WHAT PUTS SOMEONE AT RISK?
Tobacco and alcohol use. Most cases of oral cancer are linked to cigarette smoking, heavy alcohol use, or the use of both tobacco and alcohol together. Using tobacco plus alcohol poses a much greater risk than using either substance alone. HPV. Infection with the sexually transmitted human papillomavirus (specifically the HPV 16 type) has been linked to a subset of oral cancers. Age. Risk increases with age. Oral cancer most often occurs in people over the age of 40. Sun Exposure. Cancer of the lip can be caused by sun exposure. Diet. A diet low in fruits and vegetables may play a role in oral cancer development.
POSSIBLE SIGNS & SYMPTOMS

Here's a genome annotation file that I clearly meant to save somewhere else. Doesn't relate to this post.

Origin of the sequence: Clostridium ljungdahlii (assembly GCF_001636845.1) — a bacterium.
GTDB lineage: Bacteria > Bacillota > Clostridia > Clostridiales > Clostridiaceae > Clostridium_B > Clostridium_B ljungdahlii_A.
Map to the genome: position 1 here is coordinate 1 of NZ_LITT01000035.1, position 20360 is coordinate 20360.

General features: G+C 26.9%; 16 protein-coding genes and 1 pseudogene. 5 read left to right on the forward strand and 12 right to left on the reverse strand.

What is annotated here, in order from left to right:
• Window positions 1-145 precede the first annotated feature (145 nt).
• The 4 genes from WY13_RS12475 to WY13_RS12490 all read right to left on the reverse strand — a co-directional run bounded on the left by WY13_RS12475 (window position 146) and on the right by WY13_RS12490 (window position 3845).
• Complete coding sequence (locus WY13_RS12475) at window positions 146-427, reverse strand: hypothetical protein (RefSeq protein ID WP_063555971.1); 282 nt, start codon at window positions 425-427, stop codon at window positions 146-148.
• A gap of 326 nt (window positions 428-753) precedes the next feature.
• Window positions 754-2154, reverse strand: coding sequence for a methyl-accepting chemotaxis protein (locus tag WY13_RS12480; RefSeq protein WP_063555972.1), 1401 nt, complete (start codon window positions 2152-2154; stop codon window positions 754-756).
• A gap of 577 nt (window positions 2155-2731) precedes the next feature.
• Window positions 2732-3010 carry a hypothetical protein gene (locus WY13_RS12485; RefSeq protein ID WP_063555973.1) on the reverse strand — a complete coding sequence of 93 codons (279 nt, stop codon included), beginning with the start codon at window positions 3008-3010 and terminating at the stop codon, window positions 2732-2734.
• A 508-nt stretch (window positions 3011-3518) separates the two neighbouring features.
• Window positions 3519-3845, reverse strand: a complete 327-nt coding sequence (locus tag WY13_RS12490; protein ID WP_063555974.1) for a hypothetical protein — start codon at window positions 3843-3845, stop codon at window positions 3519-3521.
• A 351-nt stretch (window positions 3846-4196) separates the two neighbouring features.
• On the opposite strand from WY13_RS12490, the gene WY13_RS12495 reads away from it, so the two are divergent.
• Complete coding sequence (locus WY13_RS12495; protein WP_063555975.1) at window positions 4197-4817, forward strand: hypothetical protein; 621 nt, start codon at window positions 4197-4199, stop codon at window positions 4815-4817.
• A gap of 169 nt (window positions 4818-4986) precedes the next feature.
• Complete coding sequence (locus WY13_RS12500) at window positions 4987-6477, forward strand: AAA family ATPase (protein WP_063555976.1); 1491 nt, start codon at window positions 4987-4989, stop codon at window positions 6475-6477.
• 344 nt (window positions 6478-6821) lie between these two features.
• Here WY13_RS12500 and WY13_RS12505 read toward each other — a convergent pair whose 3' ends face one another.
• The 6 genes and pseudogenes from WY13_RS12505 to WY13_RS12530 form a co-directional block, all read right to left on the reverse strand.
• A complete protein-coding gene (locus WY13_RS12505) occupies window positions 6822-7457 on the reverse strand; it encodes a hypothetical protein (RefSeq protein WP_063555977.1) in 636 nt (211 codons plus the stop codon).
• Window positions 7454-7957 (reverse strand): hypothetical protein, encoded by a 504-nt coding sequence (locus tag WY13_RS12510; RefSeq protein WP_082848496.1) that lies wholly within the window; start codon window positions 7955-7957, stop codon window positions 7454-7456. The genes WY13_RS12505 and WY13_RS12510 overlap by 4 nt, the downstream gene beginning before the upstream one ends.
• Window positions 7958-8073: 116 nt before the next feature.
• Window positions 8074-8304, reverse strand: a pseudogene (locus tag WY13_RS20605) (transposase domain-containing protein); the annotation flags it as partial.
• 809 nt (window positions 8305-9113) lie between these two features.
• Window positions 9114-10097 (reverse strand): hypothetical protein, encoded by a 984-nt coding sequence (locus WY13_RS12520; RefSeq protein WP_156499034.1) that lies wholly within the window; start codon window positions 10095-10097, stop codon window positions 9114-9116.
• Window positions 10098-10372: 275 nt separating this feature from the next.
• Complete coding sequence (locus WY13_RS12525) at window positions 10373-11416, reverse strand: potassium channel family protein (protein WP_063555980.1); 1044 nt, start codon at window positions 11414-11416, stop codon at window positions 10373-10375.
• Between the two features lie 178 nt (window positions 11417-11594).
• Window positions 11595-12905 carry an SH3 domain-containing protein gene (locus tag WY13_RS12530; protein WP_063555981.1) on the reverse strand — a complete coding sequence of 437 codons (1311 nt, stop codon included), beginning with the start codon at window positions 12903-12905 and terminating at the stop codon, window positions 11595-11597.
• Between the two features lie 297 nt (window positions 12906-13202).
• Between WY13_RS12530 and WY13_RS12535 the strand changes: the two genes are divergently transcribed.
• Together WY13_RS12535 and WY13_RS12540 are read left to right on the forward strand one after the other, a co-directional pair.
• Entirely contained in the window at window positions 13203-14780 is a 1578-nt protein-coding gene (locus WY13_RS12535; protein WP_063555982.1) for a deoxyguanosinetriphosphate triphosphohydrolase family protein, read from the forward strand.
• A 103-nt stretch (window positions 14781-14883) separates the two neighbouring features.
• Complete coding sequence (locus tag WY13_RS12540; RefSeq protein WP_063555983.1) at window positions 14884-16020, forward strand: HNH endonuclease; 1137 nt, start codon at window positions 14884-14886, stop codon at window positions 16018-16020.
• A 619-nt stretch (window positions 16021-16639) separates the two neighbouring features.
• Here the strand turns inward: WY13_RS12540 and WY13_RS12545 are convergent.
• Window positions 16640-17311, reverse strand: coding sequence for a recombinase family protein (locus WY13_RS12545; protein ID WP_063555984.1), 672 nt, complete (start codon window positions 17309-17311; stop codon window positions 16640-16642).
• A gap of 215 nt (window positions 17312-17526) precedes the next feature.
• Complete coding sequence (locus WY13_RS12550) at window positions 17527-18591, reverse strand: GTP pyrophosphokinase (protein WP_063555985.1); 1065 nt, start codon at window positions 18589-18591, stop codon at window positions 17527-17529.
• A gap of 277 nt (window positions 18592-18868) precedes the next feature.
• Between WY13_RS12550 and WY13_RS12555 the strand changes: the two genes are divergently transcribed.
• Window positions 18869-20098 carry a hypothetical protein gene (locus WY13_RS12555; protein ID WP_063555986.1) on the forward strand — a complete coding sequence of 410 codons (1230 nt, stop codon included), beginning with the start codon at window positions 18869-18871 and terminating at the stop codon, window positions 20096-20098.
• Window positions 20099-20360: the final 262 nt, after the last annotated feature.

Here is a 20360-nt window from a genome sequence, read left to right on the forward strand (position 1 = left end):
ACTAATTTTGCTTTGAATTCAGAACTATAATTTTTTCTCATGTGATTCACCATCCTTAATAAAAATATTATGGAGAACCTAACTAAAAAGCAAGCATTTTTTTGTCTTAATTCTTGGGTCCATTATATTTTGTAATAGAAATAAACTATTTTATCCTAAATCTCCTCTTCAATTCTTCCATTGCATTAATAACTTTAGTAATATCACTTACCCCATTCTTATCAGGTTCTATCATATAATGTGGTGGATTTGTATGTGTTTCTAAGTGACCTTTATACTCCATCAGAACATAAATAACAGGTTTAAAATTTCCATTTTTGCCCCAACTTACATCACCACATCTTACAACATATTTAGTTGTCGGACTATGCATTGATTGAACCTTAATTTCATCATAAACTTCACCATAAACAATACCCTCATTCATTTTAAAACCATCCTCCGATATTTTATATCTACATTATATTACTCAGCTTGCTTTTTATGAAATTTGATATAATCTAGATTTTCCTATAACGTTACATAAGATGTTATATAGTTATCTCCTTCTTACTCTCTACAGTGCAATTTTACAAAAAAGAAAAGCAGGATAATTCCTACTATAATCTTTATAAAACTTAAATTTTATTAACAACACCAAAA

See a dentist or physician if any of the following symptoms lasts for more than 2 weeks.
- A sore, irritation, lump or thick patch in your mouth, lip, or throat.
- A white or red patch in your mouth.
- A feeling that something is caught in your throat .
- Difficulty chewing or swallowing .
- Difficulty moving your jaw or tongue.
- Numbness in your tongue or other areas of your mouth .
- Swelling of your jaw that causes dentures to fit poorly or become uncomfortable .
- Pain in one ear without hearing loss.
It is important to find oral cancer as early as possible when it can be treated more successfully. An oral cancer examination can detect early signs of cancer. The exam is painless and takes only a few minutes. Your regular dental check-up is an excellent opportunity to have the exam. During the exam, your dentist or dental hygienist will check your face, neck, lips, and entire mouth for signs of cancer.